The GPS said we had 24 hours to Puerto Vallarta so we knew we had 3 days of driving ahead of us.  It was 8:30.  Our destination for the day was Ciudad Obregon.  Did not know anything about it but knew it was approximately as far as we wanted to travel that day.

Wide open Mexican Landscape

 

We spent some time getting used to Mexican traffic and drivers not that there were a ton on the road, most were Americans and Canadians heading down for the winter.  We  tried to decipher road signs.  That was entertaining as what little spanish we knew did not include translating the verb usage on road signs.  Needless to say we just played it by ear but most of the time we had no idea what they meant.

Signs warning of a toll booth

 

9:30 – We needed a driver change and needed a bathroom.  Stopped at Pemex station which had a corner store attached to it and bought some water and some galletas (cookies) that we had no idea what they were about but the girl behind the counter told us they were good.  She was not wrong, they were delightful.  Nice soft cookies filled with cajeta (goats milk caramel) that were really tasty and to this day if we see them on the street we buy them.

A half an hour later we approached a military checkpoint.  Lots of men and lots of guns.  A little unnerving.  They wanted to see the vehicle paperwork.  We handed the soldier the form we got from the import people and he took a portion and waved us on our way.  Pheeww.  You just didn’t know what to expect.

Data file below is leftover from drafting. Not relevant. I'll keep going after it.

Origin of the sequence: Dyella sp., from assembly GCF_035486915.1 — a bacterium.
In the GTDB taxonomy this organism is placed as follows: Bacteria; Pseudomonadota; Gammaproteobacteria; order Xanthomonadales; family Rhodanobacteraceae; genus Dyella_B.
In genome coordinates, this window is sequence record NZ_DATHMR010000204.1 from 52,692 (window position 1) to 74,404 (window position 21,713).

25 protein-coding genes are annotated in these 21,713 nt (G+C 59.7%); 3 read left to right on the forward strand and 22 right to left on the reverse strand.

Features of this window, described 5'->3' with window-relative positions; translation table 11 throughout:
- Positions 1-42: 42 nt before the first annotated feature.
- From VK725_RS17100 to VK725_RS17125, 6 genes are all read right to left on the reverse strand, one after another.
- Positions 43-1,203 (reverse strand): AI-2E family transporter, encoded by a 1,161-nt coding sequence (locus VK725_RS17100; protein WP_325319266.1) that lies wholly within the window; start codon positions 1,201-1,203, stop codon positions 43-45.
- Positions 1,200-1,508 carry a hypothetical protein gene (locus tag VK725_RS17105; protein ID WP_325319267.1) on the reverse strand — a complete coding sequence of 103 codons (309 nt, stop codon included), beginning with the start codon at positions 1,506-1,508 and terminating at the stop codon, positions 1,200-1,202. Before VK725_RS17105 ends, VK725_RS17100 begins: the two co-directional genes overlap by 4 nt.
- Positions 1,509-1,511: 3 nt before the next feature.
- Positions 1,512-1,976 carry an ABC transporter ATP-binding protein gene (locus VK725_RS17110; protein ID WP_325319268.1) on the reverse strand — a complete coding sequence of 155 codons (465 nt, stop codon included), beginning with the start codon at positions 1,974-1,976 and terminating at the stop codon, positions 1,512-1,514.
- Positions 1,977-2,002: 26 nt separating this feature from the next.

We drove on to Hermosillo.  A big city.  We were in one lane and the GPS was telling us to turn left.     However, I had forgotten one thing about the roads in Mexico.  In a lot of Mexican cities they have a lateral road that is to access the businesses on the side.  It is generally also used for left turns.  We were a little stressed over this and could not turn left there so we went straight.

I should have turned left here

 

That actually worked out for the best because we were hungry and there, lo and behold, was a Subway!  A quick lunch and back on the road.

It was a nice drive to Ciudad Obregon.  The scenery was nice, we were more relaxed and beginning to enjoy our adventure.

Trucks waiting in line at a cargo inspection station

 

We got into town about 3:00 and looked a hotel.  We found Hotel Valle Grand.  It was $87.00 for the night.  The parking lot was secure with a guard.  We felt safe.  We unpacked the car and went out for a walk to look around.  It was hot and sunny.  We found a little sidewalk cafe ordered a couple of Corona’s and some chips and salsa and enjoyed the afternoon.

We sauntered back to the hotel and relaxed for the evening to ready ourselves for the big drive to Mazatlan in the morning.  We slept well that night.  We were comfortable, we were in a safe place, we were happy and we knew that things were going to turn out just fine.